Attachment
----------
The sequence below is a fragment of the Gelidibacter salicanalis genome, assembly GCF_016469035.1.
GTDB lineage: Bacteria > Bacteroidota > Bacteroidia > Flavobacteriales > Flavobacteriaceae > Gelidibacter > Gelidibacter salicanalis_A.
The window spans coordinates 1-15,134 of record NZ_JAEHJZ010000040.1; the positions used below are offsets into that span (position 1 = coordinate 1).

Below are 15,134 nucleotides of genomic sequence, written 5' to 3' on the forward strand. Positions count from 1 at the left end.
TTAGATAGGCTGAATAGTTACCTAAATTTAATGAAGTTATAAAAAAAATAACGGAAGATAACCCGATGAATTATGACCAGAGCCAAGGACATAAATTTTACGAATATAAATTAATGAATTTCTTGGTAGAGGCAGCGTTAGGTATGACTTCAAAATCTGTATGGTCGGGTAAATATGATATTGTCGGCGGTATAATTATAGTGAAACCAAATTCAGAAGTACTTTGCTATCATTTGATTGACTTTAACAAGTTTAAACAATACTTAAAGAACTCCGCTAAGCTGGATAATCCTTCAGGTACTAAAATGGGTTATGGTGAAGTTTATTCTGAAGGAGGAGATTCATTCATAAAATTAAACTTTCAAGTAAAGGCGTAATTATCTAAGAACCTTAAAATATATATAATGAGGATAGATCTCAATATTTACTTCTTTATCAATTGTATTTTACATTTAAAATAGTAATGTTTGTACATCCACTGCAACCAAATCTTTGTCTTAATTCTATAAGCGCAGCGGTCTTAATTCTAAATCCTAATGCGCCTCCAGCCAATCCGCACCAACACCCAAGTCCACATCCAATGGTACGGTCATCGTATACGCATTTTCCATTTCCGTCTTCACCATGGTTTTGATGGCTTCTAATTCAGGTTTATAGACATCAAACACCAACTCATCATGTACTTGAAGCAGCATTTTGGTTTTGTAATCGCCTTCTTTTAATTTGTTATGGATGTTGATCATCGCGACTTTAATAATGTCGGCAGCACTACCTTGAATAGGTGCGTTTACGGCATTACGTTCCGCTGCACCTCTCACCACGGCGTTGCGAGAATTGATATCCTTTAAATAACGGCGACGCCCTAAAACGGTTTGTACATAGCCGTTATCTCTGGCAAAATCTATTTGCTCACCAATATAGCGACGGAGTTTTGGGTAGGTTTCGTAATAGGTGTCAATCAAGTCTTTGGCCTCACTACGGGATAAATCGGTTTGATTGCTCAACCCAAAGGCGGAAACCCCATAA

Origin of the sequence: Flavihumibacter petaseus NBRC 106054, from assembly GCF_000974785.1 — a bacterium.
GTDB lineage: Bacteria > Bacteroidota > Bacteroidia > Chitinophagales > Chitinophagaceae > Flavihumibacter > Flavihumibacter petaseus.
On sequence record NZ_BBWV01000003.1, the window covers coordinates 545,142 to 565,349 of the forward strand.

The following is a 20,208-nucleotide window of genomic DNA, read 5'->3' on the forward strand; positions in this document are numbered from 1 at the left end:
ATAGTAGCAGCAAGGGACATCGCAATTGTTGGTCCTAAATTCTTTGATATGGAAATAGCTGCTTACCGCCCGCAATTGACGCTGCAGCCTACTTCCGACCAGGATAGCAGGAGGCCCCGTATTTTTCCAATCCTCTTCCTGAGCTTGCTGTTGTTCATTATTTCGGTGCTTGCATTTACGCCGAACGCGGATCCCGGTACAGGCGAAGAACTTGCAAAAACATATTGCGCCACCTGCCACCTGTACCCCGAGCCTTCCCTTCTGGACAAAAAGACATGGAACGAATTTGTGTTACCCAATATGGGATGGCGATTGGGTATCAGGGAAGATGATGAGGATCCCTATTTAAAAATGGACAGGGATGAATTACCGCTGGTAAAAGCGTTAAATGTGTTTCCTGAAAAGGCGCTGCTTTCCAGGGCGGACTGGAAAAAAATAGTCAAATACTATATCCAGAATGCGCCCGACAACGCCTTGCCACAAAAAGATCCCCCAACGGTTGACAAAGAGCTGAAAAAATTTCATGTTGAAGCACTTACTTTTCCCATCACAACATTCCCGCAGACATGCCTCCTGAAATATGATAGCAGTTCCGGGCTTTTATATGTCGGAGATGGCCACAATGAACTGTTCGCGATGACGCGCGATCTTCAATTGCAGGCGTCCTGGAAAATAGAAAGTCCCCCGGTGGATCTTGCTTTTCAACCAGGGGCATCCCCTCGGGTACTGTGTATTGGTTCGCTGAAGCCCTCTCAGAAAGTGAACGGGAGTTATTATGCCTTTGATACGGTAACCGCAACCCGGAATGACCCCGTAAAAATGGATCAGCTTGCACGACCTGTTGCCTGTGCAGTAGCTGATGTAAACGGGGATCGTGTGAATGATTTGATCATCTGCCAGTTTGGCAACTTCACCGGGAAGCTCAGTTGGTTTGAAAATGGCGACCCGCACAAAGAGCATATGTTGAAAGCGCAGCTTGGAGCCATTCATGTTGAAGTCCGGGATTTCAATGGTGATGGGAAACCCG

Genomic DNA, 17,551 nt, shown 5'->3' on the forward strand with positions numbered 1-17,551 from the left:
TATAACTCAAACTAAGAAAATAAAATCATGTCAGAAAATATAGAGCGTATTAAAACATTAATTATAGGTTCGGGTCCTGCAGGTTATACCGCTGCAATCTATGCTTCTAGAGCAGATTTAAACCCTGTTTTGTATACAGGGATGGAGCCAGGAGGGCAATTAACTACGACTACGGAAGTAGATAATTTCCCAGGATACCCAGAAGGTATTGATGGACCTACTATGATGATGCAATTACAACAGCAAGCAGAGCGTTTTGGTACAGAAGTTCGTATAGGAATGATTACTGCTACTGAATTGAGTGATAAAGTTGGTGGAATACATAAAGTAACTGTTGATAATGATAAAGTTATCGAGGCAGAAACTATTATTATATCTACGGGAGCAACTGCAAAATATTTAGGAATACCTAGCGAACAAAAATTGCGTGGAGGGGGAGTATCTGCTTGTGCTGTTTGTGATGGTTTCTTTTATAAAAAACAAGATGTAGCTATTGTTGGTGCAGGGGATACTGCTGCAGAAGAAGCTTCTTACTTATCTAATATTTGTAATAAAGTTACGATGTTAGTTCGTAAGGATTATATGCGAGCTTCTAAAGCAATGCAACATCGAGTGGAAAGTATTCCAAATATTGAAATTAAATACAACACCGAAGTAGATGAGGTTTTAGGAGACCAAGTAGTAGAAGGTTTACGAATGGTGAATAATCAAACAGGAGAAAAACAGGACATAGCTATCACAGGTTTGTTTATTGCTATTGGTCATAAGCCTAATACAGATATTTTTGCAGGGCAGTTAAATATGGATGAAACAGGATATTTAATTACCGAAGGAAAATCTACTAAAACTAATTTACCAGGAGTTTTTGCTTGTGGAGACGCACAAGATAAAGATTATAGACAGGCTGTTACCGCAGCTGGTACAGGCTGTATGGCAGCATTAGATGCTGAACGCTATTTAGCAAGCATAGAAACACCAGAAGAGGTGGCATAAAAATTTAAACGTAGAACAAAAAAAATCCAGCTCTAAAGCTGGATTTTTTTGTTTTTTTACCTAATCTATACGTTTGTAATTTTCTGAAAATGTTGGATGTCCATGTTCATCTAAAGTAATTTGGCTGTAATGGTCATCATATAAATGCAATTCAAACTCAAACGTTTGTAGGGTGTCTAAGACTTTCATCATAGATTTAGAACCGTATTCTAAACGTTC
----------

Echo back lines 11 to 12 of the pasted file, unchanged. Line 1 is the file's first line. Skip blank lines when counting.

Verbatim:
Genomic DNA, 17,551 nt, shown 5'->3' on the forward strand with positions numbered 1-17,551 from the left:
TATAACTCAAACTAAGAAAATAAAATCATGTCAGAAAATATAGAGCGTATTAAAACATTAATTATAGGTTCGGGTCCTGCAGGTTATACCGCTGCAATCTATGCTTCTAGAGCAGATTTAAACCCTGTTTTGTATACAGGGATGGAGCCAGGAGGGCAATTAACTACGACTACGGAAGTAGATAATTTCCCAGGATACCCAGAAGGTATTGATGGACCTACTATGATGATGCAATTACAACAGCAAGCAGAGCGTTTTGGTACAGAAGTTCGTATAGGAATGATTACTGCTACTGAATTGAGTGATAAAGTTGGTGGAATACATAAAGTAACTGTTGATAATGATAAAGTTATCGAGGCAGAAACTATTATTATATCTACGGGAGCAACTGCAAAATATTTAGGAATACCTAGCGAACAAAAATTGCGTGGAGGGGGAGTATCTGCTTGTGCTGTTTGTGATGGTTTCTTTTATAAAAAACAAGATGTAGCTATTGTTGGTGCAGGGGATACTGCTGCAGAAGAAGCTTCTTACTTATCTAATATTTGTAATAAAGTTACGATGTTAGTTCGTAAGGATTATATGCGAGCTTCTAAAGCAATGCAACATCGAGTGGAAAGTATTCCAAATATTGAAATTAAATACAACACCGAAGTAGATGAGGTTTTAGGAGACCAAGTAGTAGAAGGTTTACGAATGGTGAATAATCAAACAGGAGAAAAACAGGACATAGCTATCACAGGTTTGTTTATTGCTATTGGTCATAAGCCTAATACAGATATTTTTGCAGGGCAGTTAAATATGGATGAAACAGGATATTTAATTACCGAAGGAAAATCTACTAAAACTAATTTACCAGGAGTTTTTGCTTGTGGAGACGCACAAGATAAAGATTATAGACAGGCTGTTACCGCAGCTGGTACAGGCTGTATGGCAGCATTAGATGCTGAACGCTATTTAGCAAGCATAGAAACACCAGAAGAGGTGGCATAAAAATTTAAACGTAGAACAAAAAAAATCCAGCTCTAAAGCTGGATTTTTTTGTTTTTTTACCTAATCTATACGTTTGTAATTTTCTGAAAATGTTGGATGTCCATGTTCATCTAAAGTAATTTGGCTGTAATGGTCATCATATAAATGCAATTCAAACTCAAACGTTTGTAGGGTGTCTAAGACTTTCATCATAGATTTAGAACCGTATTCTAAACGTTC